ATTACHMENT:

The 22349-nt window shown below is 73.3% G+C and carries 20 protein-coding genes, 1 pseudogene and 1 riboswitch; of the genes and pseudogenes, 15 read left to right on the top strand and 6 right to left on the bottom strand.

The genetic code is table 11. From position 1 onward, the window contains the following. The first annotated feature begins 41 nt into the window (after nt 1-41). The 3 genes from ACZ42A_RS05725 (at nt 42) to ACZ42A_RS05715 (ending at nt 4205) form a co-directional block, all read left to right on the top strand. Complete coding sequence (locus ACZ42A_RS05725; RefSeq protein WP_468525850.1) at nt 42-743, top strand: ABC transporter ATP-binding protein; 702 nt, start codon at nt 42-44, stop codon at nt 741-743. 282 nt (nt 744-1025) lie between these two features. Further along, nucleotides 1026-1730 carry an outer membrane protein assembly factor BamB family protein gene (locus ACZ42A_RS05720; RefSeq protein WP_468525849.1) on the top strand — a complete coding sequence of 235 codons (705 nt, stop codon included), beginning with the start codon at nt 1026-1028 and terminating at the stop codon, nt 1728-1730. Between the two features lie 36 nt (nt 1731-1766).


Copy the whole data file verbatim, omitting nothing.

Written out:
The 22349-nt window shown below is 73.3% G+C and carries 20 protein-coding genes, 1 pseudogene and 1 riboswitch; of the genes and pseudogenes, 15 read left to right on the top strand and 6 right to left on the bottom strand.

The genetic code is table 11. From position 1 onward, the window contains the following. The first annotated feature begins 41 nt into the window (after nt 1-41). The 3 genes from ACZ42A_RS05725 (at nt 42) to ACZ42A_RS05715 (ending at nt 4205) form a co-directional block, all read left to right on the top strand. Complete coding sequence (locus ACZ42A_RS05725; RefSeq protein WP_468525850.1) at nt 42-743, top strand: ABC transporter ATP-binding protein; 702 nt, start codon at nt 42-44, stop codon at nt 741-743. 282 nt (nt 744-1025) lie between these two features. Further along, nucleotides 1026-1730 carry an outer membrane protein assembly factor BamB family protein gene (locus ACZ42A_RS05720; RefSeq protein WP_468525849.1) on the top strand — a complete coding sequence of 235 codons (705 nt, stop codon included), beginning with the start codon at nt 1026-1028 and terminating at the stop codon, nt 1728-1730. Between the two features lie 36 nt (nt 1731-1766).